Freestyle skiing began in 1930s, when Norwegian skiers began to make acrobatic movements during alpine and cross-country training. Later, non-competitive professional skiing exhibitions in the United States featured performances of what would later be called freestyle. Aerial skiing was developed in about 1950 by Olympic gold medalist Stein Eriksen.

Freestyle skiing began to develop further throughout the 1960s and into the 1970s, when it was often known as "hot-dogging". The free-form sport had few rules and wasn't without danger. Freestyle skiing was organized in Canada in 1974 by John Johnston, Moguls has had full medal status in the Olympics since 1992 with Aerials acceptance into the Olympics in 1994. There are approximately 30 countries with active competitive programs. The International Ski Federation (FIS) recognised freestyle as a sport in 1979 and brought in new regulations regarding certification of athletes and jump techniques in an effort to curb the dangerous elements of the competitions. The first World Cup series was staged in 1980 and the first World Championships took place in 1986 in Tignes, France. Freestyle skiing was a demonstration event at the Calgary Winter Olympics in 1988. Mogul skiing was added to the official programme of the Albertville Games in 1992, and aerial was added for the Lillehammer Games in 1994.

Now, there are two main branches of freestyle skiing: one encompassing the more traditional events of moguls and aerials, and a newer branch often called new school, comprising events such as halfpipe, big air, slopestyle, and skier-cross.

Freestyle skiing is an amazing and exciting discipline gaining in popularity. It consists of several events that broadens the scope of what skiing is all about.

Freestyle Skiing Freestyle Skiing

Events of Freestyle Skiing

The Aerial Event: The most famous and spectacular of the Freestyle skiing events. Amazing to watch, top competitors hit the jumps or kickers at speeds of 60+ kmph. fly up to 15.24 meters in the air performing triple back somersaults with four twists, landing on a steep landing hill, almost 90 %. For those, who think the Aerialists are nuts, is a common but popular misconception, the athletes must follow very specific training progressions that allow them to try out their tricks with relative safety. Water ramps and Trampolines (an artificial ski hill and jump with a water landing) are the training apparatus of choice. The athletes must pass strict skills tests before they are allowed to try their tricks on snow. In the aerial portion of freestyle skiing the competitions consist of two jumps. These are judged according to their execution with the resulting scores multiplied by a degree of difficulty.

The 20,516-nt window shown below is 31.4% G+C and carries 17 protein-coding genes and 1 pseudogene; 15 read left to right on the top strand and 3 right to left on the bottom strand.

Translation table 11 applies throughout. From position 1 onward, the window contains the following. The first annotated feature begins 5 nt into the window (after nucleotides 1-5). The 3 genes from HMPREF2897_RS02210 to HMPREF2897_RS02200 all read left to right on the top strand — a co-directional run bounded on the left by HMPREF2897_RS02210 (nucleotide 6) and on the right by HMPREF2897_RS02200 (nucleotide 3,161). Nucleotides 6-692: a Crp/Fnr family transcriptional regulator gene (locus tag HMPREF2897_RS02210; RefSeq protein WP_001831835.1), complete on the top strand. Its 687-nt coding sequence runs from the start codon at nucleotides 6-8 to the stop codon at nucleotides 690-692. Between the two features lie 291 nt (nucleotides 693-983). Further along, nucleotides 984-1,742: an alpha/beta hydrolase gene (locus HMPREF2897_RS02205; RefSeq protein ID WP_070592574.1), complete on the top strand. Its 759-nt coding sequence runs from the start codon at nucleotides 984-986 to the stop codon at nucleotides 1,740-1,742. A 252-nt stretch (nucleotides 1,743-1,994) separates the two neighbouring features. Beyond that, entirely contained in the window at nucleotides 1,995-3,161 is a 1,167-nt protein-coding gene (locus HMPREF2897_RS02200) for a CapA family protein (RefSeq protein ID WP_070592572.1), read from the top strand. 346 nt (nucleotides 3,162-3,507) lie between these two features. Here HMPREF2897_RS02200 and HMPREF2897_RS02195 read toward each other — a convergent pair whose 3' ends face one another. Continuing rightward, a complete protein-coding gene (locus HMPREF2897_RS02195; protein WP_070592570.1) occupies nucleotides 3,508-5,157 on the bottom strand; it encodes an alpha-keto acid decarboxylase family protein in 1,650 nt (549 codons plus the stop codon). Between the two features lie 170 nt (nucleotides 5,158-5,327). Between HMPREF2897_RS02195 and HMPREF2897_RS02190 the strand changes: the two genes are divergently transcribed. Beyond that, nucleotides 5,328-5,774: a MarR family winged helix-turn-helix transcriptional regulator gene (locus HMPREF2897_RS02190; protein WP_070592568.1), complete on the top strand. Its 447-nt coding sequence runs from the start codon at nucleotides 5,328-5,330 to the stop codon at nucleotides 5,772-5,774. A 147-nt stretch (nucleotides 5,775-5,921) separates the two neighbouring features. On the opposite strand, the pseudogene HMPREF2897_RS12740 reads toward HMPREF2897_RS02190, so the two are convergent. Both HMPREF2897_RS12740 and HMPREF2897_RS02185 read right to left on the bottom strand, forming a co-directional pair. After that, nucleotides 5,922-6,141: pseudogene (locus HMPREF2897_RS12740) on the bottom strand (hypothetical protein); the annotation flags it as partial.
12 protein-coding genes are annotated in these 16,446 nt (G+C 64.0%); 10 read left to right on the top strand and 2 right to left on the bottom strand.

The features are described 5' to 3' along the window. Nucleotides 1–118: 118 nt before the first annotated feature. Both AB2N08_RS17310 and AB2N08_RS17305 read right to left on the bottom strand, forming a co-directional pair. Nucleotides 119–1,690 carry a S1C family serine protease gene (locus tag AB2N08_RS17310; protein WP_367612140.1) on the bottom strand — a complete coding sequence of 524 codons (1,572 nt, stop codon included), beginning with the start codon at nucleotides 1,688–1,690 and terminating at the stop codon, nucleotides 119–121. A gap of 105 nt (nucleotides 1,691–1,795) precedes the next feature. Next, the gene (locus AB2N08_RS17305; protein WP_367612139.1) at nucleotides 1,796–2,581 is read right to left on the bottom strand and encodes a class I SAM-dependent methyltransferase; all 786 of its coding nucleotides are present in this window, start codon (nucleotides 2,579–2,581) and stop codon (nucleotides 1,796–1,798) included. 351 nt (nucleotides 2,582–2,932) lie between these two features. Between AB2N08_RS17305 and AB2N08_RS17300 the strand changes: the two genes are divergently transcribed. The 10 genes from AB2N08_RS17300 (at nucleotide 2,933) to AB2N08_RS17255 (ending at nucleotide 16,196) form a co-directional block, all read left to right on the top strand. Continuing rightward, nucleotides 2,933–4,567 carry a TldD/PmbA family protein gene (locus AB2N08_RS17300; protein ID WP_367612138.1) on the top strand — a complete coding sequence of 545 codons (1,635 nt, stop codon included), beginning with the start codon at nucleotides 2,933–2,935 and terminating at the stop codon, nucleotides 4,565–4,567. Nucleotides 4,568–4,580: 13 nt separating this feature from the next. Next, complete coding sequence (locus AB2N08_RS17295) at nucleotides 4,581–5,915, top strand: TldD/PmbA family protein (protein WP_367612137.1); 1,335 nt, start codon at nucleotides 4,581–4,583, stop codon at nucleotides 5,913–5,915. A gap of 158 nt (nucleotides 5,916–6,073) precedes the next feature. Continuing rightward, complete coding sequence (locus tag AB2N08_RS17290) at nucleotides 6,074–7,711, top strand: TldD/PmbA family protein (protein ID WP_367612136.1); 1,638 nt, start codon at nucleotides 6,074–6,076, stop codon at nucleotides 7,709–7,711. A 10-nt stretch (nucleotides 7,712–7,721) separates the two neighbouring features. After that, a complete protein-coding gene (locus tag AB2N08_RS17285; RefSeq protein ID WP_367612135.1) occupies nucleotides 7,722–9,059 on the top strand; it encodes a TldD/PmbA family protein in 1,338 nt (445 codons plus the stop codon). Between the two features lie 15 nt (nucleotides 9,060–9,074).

The acro is a choreographed routine that is performed while skiing down a slope. It can consist of turns and spins and other acrobatic moves. The skiier is evaluated on the technical manoeuvres and artistic appreciation.

The Single Mogul Event : The core of the sport has speed, turns and air within it. The competition is held on a steep (about 26 degree) run. The scores in moguls are determined by the addition of points for speed, the technical execution and two compulsory upright jumps. The object of the exercise is for the athletes to ski down a steep (up to 32 degrees!) slope covered in moguls (bumps, which are sometimes as big as cars) as quickly and effortlessly as possible. And, as if that isn't difficult enough, in order to get full points from the judges, athletes must perform two different aerial maneuvers on the way down the hill off specially constructed launch pads. In 2003 new rules in moguls have changed the sport with the introduction of 'off axis' and inverted jumps and the removal of restrictions which will allow for increased variety of maneuvers in competition.

Big Air
An extension of aerials, this exciting development in jumping has brought back the free in freestyle. There are 2 forms of Aerials, Uprights and Inverted. Upright aerials are performed off jumps called floaters, twists, table tops, spins, quarter pipes, gaps and hits, "New school" and "Freeskiing" are terms used in referring to this format of aerials, Some of the maneuvers such as "rodeos' and "misty flips" are regarded as inverted so required that the maneuvers be qualified on a water ramp before being able to perform them in a competition. This is a great spectator sport.

Dual Moguls
This event consists of head-to-head knock-out rounds between competitors down the same circuit. This is when two competitors compete head to head on parallel mogul courses. The excitement and adrenaline push the competitors to their max, which can sometimes result in the greatest crashes and also the greatest bump skiing you will ever see.